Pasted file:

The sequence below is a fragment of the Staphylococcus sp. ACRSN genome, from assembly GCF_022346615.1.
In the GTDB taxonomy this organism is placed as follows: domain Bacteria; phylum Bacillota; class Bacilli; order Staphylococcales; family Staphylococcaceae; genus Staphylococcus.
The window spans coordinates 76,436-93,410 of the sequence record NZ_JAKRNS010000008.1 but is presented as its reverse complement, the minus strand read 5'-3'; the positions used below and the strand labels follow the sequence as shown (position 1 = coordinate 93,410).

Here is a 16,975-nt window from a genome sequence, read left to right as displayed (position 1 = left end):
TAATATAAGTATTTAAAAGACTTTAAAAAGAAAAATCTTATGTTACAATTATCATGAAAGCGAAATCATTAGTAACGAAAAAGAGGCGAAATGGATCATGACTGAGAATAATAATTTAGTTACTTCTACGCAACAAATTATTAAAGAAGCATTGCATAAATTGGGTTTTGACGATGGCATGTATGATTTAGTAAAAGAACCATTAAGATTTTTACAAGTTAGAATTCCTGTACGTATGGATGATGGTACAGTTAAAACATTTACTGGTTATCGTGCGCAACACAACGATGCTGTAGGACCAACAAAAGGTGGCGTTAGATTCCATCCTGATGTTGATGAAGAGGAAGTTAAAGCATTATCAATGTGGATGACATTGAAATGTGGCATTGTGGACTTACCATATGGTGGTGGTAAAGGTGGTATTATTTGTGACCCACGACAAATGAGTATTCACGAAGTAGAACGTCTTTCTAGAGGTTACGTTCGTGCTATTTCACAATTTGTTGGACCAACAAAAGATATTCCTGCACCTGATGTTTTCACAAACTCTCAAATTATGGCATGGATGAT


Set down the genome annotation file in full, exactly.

The sequence below is a fragment of the Staphylococcus sp. ACRSN genome, from assembly GCF_022346615.1.
In the GTDB taxonomy this organism is placed as follows: domain Bacteria; phylum Bacillota; class Bacilli; order Staphylococcales; family Staphylococcaceae; genus Staphylococcus.
The window spans coordinates 76,436-93,410 of the sequence record NZ_JAKRNS010000008.1 but is presented as its reverse complement, the minus strand read 5'-3'; the positions used below and the strand labels follow the sequence as shown (position 1 = coordinate 93,410).

Here is a 16,975-nt window from a genome sequence, read left to right as displayed (position 1 = left end):
TAATATAAGTATTTAAAAGACTTTAAAAAGAAAAATCTTATGTTACAATTATCATGAAAGCGAAATCATTAGTAACGAAAAAGAGGCGAAATGGATCATGACTGAGAATAATAATTTAGTTACTTCTACGCAACAAATTATTAAAGAAGCATTGCATAAATTGGGTTTTGACGATGGCATGTATGATTTAGTAAAAGAACCATTAAGATTTTTACAAGTTAGAATTCCTGTACGTATGGATGATGGTACAGTTAAAACATTTACTGGTTATCGTGCGCAACACAACGATGCTGTAGGACCAACAAAAGGTGGCGTTAGATTCCATCCTGATGTTGATGAAGAGGAAGTTAAAGCATTATCAATGTGGATGACATTGAAATGTGGCATTGTGGACTTACCATATGGTGGTGGTAAAGGTGGTATTATTTGTGACCCACGACAAATGAGTATTCACGAAGTAGAACGTCTTTCTAGAGGTTACGTTCGTGCTATTTCACAATTTGTTGGACCAACAAAAGATATTCCTGCACCTGATGTTTTCACAAACTCTCAAATTATGGCATGGATGAT